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Friday 21st October 2016

Poorest mothers likeliest to die

20th January 2009

A UNICEF report says that the death rate among women giving birth in the world's poorest countries is 300 times higher than in the most developed countries.


In addition, many of the innovations that save the lives of birthing mothers also help newborn children to survive, because the health of the mother is tied to that of her child.

The difference between the survival rates of children in developed and undeveloped countries is also large.

In a developing country, a child is nearly 14 times more likely to die before it is one month old.

Ann Veneman, UNICEF Executive Director, said that every year, more than half a million women die as a result of pregnancy or childbirth complications, including about 70,000 girls and young women aged 15 to 19.

She said that since 1990, complications related to pregnancy and childbirth have killed an estimated 10 million women.

The death rate among the young has been improved in many of the world's developing countries, and the survival rate for children under five is improving across the globe.

Between 1990 and 2007, Niger and Malawi cut their under-five death rates by 50%.

In Indonesia, it fell to nearly a third, and in Bangladesh by more than a half.

However, the number of dangers infants meet in the first 28 days of life is too high in many countries.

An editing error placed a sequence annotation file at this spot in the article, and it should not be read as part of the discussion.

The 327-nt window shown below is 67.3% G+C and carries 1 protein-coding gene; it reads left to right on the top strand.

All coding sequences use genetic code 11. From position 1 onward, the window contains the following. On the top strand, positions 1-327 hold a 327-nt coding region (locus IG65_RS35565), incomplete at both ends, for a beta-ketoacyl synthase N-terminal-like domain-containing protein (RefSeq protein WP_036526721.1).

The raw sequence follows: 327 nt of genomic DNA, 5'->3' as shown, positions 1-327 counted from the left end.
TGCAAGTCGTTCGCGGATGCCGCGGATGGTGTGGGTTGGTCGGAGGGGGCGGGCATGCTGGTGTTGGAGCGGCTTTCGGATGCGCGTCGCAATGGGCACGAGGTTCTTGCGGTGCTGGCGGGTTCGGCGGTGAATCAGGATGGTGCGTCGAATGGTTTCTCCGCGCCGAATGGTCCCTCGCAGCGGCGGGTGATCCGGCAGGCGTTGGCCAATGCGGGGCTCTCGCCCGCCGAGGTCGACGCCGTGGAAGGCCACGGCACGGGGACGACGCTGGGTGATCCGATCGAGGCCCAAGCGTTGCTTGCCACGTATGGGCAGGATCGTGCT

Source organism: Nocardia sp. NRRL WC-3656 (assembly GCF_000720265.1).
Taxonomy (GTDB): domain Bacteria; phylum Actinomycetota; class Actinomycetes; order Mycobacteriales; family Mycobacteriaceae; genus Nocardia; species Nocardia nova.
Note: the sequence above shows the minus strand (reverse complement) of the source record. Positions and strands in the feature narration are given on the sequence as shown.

Mothers are at their weakest during delivery and in the days afterwards, and many are dying soon after giving birth.

Having a child is one of the most biggest risks a woman can take in the developing world.

Women in the developing world have a 1 in 76 lifetime death risk from pregnancy and complications.

By comparison, the probability of death in developed countries has reached 1 in 8,000.

Most of these deaths happen in Africa and Asia, where high fertility rates, less trained medical personnel, and underfunded health systems are all implicated in the deaths of women.

Veneman said that educating girls was pivotal to improving maternal and neonatal health, and would also benefit families and societies.

The report says that health services for pregnant women or mothers of newborn children are most effective where women's education, protection, and empowerment are all supported.

The 10 countries in the world with the highest death rates among mothers giving birth are Niger, Afghanistan, Sierra Leone, Chad, Angola, Liberia, Somalia, the Democratic Republic of Congo, Guinea-Bissau, and Mali.


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